Woods Hole Historical Society Museum is a homey little place. Old time pictures of downtown buildings can be viewed here, first. From the museum, borrow an MP3 player to carry with you for a self guided tour around the village to see what those building look like today. Neat.
The first library, named the "Social Library" was put together by a group of women volunteers with memberships and donations. Local women were very active in the suffragette movement, as well. High volunteerism, a wholesome sign of the strength and goodness of a community, is still going strong.Three guys and a gal are building copies of old time boats for the museum. All wooden, skillfully handcrafted. A dying art kept alive for the love of the task.
A short walk away is the Woods Hole Oceanographic Museum and Aquarium. Two different buildings. Both free and educational. A great place to inspire kids.
Scientists and Engineers formed the Woods Hole Oceanographic Institute in 1930 to study climate and ocean, coastal ocean environs, the fish and plants, and, more recently,deep ocean. First funded by Rockefeller, the institute remains a private, non-profit group that is the mainstay in ocean research today.
In 1865, S. Baird noted the decline in hunted species of fish. Realize that 8 out of 10 New Englanders fished for a living. The voracious appetites of human nature decreed the world would provide a never ending supply of bounty from the earth and oceans. In 1871 Spencer Baird was appointed the first commissioner of the first U.S. Agency concerned with natural resources. His assignment? To determine if fish populations were diminishing, and if so, why?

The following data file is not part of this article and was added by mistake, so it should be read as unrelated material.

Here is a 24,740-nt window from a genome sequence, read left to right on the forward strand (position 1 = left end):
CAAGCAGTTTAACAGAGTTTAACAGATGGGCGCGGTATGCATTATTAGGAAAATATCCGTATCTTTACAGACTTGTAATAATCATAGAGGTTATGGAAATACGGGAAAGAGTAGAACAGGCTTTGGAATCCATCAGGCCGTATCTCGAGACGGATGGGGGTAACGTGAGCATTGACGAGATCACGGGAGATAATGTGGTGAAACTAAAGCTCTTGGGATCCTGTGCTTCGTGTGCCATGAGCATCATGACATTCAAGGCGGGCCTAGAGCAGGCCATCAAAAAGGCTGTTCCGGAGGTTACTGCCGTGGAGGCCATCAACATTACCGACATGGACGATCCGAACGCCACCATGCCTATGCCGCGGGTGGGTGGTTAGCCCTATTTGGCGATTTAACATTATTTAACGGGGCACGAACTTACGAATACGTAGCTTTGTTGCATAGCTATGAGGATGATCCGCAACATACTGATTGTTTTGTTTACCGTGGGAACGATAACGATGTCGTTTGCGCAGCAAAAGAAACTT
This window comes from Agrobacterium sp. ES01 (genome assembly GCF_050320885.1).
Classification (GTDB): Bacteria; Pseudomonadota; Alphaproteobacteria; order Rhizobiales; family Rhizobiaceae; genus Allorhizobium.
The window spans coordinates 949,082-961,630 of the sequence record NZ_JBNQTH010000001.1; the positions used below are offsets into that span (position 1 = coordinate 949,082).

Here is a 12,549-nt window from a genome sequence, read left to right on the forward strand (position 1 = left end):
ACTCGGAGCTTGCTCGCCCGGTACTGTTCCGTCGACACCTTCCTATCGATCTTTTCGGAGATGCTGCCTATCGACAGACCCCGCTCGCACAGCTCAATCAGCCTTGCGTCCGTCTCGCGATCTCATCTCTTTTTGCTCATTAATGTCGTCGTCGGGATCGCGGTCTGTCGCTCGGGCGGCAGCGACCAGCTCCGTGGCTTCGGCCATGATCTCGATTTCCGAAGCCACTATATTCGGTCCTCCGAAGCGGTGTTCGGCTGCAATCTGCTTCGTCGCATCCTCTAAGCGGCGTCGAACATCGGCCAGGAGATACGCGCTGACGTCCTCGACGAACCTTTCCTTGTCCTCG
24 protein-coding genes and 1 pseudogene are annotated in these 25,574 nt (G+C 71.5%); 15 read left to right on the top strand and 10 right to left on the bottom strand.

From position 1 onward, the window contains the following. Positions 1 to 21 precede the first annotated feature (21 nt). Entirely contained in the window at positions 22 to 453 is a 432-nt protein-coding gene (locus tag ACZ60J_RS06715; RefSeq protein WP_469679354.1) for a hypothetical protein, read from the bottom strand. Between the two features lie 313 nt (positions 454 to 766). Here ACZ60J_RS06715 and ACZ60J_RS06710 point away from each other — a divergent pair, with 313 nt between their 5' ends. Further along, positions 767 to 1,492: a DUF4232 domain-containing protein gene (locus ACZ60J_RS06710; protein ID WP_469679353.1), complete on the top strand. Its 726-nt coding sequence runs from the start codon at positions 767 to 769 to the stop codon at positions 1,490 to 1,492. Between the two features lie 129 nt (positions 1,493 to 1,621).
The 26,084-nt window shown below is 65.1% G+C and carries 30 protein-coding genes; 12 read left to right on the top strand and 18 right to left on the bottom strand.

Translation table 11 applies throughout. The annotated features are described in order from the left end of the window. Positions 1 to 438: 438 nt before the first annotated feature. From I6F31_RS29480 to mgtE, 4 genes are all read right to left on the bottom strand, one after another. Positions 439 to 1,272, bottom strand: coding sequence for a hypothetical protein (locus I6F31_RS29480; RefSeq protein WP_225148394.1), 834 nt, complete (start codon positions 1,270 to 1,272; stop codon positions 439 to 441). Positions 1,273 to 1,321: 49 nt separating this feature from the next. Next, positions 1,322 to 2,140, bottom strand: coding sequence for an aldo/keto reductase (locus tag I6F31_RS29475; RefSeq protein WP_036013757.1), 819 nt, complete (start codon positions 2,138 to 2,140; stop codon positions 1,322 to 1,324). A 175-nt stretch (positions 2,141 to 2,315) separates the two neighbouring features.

The evidence was established, but it wasn't until Soviet fishing trawlers began plying U.S. waters that congress got really serious about fishing water legislation. And it took until 2006 for amendments to the Ferguson Act to "...focus more effort on overfishing quickly..."
The museum focuses on their deep ocean vehicle, ALVIN, sent to explore the ocean floor. Descending with an operator and two scientists, it takes ALVIN 6 to 10 hours per trip. Two hours to descend, and two hours back up. No bathroom, no heater. The ALVIN Crew photographed and mapped the Titanic in 1985. A second trip in 1986 was made with JASON, an exterior camera. An excellent film shows the whole trip.
For an interesting time line on natural resources depletion and intervention go to this link: